Open Banking – the perfect storm to shake up banking as we know it

17-05-11 10:38 | Digital banking | The Digital Hub

This might be the first time in history when an industry is being forced to open up without the possibility of having an agreement with its counterpart. And, even though PSD2 is leading to the biggest technological innovation in retail banking since the internet,  it’s only one piece of a giant puzzle.

A wise man called it a game-changing cocktail, and I couldn’t agree more. On a stand-alone basis, PSD2 probably wouldn’t change much. However, at the same time many new players are entering the market, and mobile payment and instant payment solutions are popping up all over the world. Then we have The General Data Protection Regulation (GDPR) which tells us that customers now fully own their own data. These are all pieces of the Open Banking puzzle.

Will the funny acronyms level the playing field?

XS2A (an acronym for Access to Accounts, which gives a whopping hit on Google) is about rights to access account information and the initiation of payments by third parties (TPPs). This changes the landscape so that we can access our accounts not only through the channels the banks offer –  mobile, online banks or file transfer  –  but also using new services created by third parties.

Which is great – it means I don’t necessarily have to rely on the services offered by banks, and I can pick and choose whatever suits me the best. These services are of course already present in the market, and I expect many more to come.

However, the new feature is that these services and their providers will be regulated. Now you might think that regulation to be boring, it’s very much needed to make payments secure and to protect customers. The word “Open” means “as open as I like” – not complete uncontrolled access to everything and anything. We can’t sacrifice our security and protection to open up for innovation –  we need to find a way to do both.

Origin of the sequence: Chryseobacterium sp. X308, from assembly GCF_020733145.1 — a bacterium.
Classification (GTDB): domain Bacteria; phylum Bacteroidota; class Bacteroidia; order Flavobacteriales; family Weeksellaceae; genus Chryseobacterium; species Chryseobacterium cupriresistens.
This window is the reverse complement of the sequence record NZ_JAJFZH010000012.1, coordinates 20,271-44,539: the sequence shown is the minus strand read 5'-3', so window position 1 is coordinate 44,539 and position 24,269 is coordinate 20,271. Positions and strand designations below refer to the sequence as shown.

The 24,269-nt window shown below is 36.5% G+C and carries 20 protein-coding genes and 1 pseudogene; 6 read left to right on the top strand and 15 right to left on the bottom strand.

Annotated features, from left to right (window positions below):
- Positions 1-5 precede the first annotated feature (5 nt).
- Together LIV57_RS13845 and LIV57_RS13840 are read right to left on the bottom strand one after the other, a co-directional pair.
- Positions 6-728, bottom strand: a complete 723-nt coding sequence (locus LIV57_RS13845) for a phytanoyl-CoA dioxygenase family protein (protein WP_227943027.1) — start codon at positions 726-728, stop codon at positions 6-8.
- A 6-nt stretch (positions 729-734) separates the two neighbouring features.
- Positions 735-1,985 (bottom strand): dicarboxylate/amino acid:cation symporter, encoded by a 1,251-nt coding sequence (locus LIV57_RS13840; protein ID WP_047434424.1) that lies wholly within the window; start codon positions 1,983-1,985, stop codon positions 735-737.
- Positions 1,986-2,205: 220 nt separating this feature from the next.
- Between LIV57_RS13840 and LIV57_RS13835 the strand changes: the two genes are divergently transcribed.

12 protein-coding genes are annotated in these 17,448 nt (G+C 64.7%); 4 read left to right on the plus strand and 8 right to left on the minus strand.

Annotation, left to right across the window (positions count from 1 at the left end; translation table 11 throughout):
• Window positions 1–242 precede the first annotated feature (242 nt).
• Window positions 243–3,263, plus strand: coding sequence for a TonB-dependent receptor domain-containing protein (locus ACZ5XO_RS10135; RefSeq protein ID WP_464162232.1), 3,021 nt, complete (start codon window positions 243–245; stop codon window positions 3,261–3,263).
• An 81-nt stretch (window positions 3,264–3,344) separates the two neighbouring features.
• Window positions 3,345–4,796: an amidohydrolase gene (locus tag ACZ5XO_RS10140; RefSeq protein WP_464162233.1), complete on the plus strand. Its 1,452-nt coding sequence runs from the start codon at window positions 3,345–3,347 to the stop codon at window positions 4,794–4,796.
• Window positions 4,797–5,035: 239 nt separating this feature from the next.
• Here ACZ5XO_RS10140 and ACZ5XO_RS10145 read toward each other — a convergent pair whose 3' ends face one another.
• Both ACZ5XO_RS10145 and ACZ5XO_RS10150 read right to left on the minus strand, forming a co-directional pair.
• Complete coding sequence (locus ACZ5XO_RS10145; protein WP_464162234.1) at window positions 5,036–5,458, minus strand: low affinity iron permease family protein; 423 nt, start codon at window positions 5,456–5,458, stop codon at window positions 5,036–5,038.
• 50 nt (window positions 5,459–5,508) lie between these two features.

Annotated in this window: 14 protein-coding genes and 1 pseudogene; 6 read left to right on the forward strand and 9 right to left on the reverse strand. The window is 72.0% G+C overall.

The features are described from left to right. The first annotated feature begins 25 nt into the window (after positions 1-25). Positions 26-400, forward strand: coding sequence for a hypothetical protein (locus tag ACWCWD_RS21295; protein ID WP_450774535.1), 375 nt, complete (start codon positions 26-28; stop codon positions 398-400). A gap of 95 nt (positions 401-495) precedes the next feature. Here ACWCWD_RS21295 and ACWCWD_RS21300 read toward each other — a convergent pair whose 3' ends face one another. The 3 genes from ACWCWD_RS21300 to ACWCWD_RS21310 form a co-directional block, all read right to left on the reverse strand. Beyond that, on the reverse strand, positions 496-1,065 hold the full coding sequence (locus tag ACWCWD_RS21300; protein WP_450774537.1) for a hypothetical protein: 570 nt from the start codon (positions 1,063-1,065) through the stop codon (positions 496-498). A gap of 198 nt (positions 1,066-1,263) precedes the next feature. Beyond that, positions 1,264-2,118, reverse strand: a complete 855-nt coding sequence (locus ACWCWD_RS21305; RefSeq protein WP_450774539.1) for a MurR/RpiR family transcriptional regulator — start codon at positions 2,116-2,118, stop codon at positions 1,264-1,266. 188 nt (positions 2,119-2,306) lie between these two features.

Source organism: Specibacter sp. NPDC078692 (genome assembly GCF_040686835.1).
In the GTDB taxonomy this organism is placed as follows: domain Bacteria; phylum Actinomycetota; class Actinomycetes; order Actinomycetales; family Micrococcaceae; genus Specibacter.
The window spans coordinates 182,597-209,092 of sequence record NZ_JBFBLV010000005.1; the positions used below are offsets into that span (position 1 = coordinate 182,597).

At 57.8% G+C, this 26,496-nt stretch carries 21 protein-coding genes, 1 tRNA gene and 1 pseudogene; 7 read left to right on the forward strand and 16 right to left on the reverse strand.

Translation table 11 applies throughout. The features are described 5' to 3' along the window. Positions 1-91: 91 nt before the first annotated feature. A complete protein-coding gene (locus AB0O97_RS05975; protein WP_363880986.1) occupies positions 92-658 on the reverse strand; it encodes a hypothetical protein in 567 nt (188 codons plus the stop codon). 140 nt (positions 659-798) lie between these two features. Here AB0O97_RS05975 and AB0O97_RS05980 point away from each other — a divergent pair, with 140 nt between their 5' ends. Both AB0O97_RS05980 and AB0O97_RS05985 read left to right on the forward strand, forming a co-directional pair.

When opportunity knocks we should open the door

I see this as a great opportunity, as it will create competition and boost innovation. I’m sure most bankers would agree with me. It will turn the channel thinking upside down, for sure. But, banks should not protect their channels and try to be the only ones providing innovation.

As customers and users we increasingly demand new and innovative services, to use 24/7 and in real time. This indicates that a need to make the most of the joint innovation power of Fintech and more traditional financial industry players.

I look forward to new partnerships and, being the banker that I am, collaborating with others to create amazing customer value.

At the end of the day I’m a customer myself and I look forward to getting some amazing apps regardless of who makes them.

In terms of who the winners will be in Open Banking, my money is on the customers.

/Camilla Bäck, Senior Business Developer working in

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